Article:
The Basel Committee on Banking Supervision has completed its post-crisis capital framework with new rules limiting the use of internal risk modeling, but European banks say they give U.S. banks an unfair advantage.
Banks will have to hold at least 72.5% of the capital against risky assets recommended by standard models, the BCBS said, but they will have until 2027 to comply, with the 'output floor' being phased in incrementally starting at 50% in 2022.
The updated rules, dubbed 'Basel IV' by the banking industry, also prevent banks from using internal models to calculate certain credit risks like equity exposures, and introduce a single standardized approach for modeling operational risk.
In all, the changes mean a €40 billion capital shortfall for European banks, mainly shouldered by Europe's global systemically important institutions, whose capital requirements will rise by 15.2% on average, according to the European Banking Authority.
"The aggregate output floor is the strongest driver of the increase, whereas the revisions to the credit risk and operational risk frameworks have a more moderate impact," said the EBA, in a report released shortly after the BCBS decision.
The completion of the post-crisis Basel III framework is nearly a year behind schedule, having been held up by a critical disagreement between U.S. and European regulators over the output floor.
Many European banks have huge mortgage and corporate loan books compared to their U.S. peers, and use historically low default rates to assign these exposures minimal risk weightings in their internal models, which U.S. regulators say is gaming the system.
European regulators argue their banks are being treated unfairly, as bank lending is far more important to the region's economy than in the U.S., which has a much bigger bond market.
Lobbyists at the European Banking Federation reacted to the news by calling for a thorough assessment of its potential impact.
"We should not lose sight of the fact that the output floor may do significant harm to our European economy and to the global competitiveness of European banks," said EBF CEO Wim Mijs in a statement. "The output floor could impair the benefits of the finalized Basel III package and endanger the balance, so it is important that all parts of the world introduce the new requirements in a harmonized way."
Sweden's banking sector is one of the hardest hit by the output floor, and the Swedish Banking Association expressed its disagreement.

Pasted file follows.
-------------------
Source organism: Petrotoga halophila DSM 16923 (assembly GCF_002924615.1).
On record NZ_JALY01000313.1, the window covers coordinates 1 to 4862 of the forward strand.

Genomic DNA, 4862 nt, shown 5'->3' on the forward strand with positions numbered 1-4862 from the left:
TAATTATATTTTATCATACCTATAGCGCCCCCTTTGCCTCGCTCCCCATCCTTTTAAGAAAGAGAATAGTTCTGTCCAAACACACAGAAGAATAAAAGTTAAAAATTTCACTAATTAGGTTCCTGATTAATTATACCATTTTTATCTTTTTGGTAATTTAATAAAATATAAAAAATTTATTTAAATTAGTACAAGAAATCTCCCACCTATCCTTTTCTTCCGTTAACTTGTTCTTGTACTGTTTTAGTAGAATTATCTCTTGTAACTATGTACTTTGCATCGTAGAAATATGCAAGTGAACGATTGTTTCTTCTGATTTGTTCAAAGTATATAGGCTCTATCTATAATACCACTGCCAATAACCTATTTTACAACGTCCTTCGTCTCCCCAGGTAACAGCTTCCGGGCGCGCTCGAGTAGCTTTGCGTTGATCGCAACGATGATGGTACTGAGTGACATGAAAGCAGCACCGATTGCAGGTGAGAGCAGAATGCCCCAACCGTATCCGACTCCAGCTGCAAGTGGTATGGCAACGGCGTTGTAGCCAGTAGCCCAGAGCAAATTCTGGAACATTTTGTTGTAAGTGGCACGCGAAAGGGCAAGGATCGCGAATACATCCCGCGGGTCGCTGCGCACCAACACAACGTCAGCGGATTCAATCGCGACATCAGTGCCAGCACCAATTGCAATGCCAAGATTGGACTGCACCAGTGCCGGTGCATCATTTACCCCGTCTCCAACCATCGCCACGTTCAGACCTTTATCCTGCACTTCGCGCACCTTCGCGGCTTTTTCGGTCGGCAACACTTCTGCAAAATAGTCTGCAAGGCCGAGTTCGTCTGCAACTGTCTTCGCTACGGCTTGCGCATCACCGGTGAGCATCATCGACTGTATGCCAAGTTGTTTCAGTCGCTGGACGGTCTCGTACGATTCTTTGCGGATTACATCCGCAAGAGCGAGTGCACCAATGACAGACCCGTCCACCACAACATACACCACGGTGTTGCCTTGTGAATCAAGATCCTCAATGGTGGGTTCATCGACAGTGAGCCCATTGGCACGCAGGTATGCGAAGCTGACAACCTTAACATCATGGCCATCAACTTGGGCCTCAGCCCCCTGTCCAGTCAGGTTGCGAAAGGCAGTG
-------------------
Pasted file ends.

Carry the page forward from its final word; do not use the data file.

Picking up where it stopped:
"It is not reasonable that Swedish banks, which are already among the best capitalized banks in the world, will suffer harder than other banks by the new Basel regulatory framework," said its CEO Hans Lindberg. "We assume that the implementation in the EU and Sweden takes place in a manner that does not jeopardize the risk-based capital requirements that are successfully used in Sweden."
Initial reaction from the U.S. was more restrained.
"It’s important that U.S. regulators implement those standards and write the implementing regulations in a manner that’s consistent with our country’s interests and financial conditions," said Wayne Abernathy, executive vice president of financial institutions policy and regulatory affairs at the American Bankers Association. He called for regulators to seek public comment before drafting implementing rules, "so that the public can provide input on the new standards that will improve their effectiveness and support economic growth in the U.S."
Go it alone?
During the dispute over Basel IV, a number of European politicians and regulators have threatened to simply ignore the global Basel standards if the final outcome was too negative and introduce a European framework instead.
Markus Ferber, vice chairman of the European Parliament’s Economic and Monetary Affairs Committee, struck that familiar tone in response to the BCBS' decision.
"This deal will make corporate financing in Europe more expensive and this is bad news for the real economy," Ferber said by email. "Once again, Europe loses out because they failed to stand united in the negotiations. Given the poor implementation record of Basel packages in other jurisdictions, the European Union will have to have a close look if all provisions should really be implemented one-to-one into European law."
However, Sam Theodore, head of financial institutions at Germany-based Scope Ratings, told Market Intelligence the decade-long implementation period was "very generous" and the final rules were a "good thing for transparency."
"I don't think it's such a big deal for profitability but banks like to make noise," he said. "For a long time the discrepancy in risk-weighted assets and [CET1] calculations was a major complaint of analysts, basically saying they are comparing apples with pears. The output floor should make for a level playing field ... I believe it strengthens the investment case for European banks."